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|Romanian to English translations [PRO]|
|Romanian term or phrase: contract de comodat|
|act notarial de cedare temporara a unui bun|
in acest caz - bailment for the sole benefit of the bailee (Commodatum).
We shall first address the general law of bailments. The early types of bailments were divided into five classes:
(1) depositum, (2) mandatum, (3) commodatum, (4) pignori acceptum, or vadium, and (5) locatum.
Depositum. -- Depositum, or a deposit, is a naked bailment, without reward, of goods to be kept for the bailor, by one usually called a depositary. Custody, as opposed to service, is said to be the chief purpose thereof. But there is a large class of deposits in which there is no actual delivery to keep and no actual agreement to accept the goods or to keep or take care of them, and the contract of the depositary is implied from the nature of the transaction or occurrence by which the property comes into the hands of one not the owner, and from the principles of equity and justice that ought to govern the conduct of men toward each other.
Mandatum. -- Mandatum, a mandate or commission, may be defined as a bailment of goods without recompense, where the mandatary, or person to whom the property is delivered, undertakes to do some act with respect to the thing bailed, as simply to carry it. It is a bailment of something for mere gratuitous service on it by the bailee.
Commodatum. -- A commodatum consists in the gratuitous lending of personal property to be used by the bailee and returned in specie.
Pignori Acceptum or Pignus. -- Pignori acceptum, or pignus, sometimes called vadium, and, in English, a pawn or a pledge, occurs when goods or chattels are delivered to another in pledge, to be security to him for money borrowed or another engagement entered into with him by the bailor.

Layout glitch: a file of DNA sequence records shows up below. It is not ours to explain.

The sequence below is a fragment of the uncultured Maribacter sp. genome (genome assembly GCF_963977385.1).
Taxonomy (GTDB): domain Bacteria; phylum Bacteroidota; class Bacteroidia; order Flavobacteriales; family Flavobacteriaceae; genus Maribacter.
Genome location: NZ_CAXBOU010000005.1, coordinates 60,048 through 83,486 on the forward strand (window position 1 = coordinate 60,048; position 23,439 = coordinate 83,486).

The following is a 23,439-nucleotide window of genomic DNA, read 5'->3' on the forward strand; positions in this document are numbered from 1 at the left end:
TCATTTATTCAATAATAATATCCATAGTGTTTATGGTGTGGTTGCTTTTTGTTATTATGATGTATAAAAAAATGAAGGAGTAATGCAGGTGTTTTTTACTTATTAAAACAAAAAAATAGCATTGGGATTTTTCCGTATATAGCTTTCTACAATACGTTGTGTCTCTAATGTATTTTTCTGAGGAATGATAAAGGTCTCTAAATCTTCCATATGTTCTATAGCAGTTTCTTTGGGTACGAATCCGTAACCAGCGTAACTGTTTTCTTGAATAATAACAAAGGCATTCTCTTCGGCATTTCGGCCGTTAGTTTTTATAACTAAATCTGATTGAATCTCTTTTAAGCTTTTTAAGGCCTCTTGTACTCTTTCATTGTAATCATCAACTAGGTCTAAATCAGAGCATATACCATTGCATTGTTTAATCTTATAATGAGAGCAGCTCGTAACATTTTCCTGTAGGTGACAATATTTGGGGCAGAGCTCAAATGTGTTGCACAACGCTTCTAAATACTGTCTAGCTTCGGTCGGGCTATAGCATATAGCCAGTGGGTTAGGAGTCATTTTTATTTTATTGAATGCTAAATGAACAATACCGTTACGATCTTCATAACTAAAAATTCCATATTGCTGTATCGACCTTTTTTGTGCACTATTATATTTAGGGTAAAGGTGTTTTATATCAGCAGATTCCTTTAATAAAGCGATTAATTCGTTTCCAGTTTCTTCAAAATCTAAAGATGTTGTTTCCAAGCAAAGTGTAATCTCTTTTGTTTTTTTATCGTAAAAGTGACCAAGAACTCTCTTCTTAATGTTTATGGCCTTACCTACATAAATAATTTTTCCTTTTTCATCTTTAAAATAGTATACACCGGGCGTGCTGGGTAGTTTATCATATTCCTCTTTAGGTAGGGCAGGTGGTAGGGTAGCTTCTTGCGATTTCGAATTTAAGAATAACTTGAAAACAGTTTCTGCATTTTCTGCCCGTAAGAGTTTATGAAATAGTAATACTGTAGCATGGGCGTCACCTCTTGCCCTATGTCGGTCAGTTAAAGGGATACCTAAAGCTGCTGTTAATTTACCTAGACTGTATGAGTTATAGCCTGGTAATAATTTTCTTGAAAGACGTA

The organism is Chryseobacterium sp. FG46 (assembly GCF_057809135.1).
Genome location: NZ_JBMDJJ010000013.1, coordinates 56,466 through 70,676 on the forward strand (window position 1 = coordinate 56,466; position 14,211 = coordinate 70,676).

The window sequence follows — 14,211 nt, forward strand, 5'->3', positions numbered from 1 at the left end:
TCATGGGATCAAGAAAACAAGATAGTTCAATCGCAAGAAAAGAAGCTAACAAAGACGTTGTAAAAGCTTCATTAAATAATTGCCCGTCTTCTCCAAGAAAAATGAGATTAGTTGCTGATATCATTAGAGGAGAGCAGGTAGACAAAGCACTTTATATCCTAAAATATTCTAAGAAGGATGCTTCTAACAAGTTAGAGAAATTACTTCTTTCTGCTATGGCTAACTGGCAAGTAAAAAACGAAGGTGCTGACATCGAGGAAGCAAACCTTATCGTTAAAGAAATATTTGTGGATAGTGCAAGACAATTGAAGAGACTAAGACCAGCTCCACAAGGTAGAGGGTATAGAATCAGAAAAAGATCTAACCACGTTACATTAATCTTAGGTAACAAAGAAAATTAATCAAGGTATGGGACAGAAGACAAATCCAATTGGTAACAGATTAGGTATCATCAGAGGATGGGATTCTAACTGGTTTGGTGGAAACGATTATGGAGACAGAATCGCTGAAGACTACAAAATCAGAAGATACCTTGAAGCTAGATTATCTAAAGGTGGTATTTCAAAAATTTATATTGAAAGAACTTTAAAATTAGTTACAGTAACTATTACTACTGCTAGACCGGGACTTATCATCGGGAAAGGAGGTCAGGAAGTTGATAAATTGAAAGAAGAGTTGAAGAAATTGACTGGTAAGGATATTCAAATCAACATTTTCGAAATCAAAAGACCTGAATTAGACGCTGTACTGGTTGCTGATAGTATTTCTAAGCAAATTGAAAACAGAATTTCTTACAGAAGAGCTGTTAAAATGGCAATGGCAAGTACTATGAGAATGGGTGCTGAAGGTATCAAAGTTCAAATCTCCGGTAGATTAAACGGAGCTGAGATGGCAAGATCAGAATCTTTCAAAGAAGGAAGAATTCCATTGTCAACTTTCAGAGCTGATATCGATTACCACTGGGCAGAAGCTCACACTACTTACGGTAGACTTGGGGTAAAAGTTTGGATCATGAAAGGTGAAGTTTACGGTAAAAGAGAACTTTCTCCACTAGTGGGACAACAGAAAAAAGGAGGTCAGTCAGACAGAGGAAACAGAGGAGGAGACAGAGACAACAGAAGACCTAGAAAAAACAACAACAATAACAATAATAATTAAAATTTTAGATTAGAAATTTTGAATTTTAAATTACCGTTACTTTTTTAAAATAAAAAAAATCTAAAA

Locatum. -- Locatum, sometimes designated as locatio et conductio, or a hiring, arises when goods are left with the bailee for some use or service by him, and is always for some reward. This species of bailment has been subdivided as follows: (1) locatio rei, or the hire of a thing, whereby the hirer gains its temporary use; (2) locatio operis faciendi, or the hiring of work or labor on a thing; (3) locatio custodiae, or the hiring of care and pains, or services, to be performed or bestowed on the thing delivered; and (4) locatio operis, mercium vehendarum, or the hiring of the carriage of goods, when they are bailed, either to a public carrier or to a private person for the purpose of being carried from place to place.
8 Am. Jur. 2d Bailments § 16 (1980) (footnotes omitted).
Modern usage, however, divides bailments into three types:
(1) for the sole benefit of the bailor; (2) for the sole benefit of the bailee; and (3) for the mutual benefit of both. This modern classification is comprehensive and includes every kind of bailment. Under it the old Roman divisions group themselves readily. Thus, in the first class -- bailments for the bailor's benefit -- come depositum and mandatum. Commodatum is embraced by the second class, as it is a bailment for the bailee's sole benefit. And the third class, bailments for the mutual benefit of both parties, comprises locatum, with its subdivisions, and pignori acceptum or vadium.
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gratuitous loan agreement
loan for which no compensation (interest or other) is paid
20 years of experience as a financial translator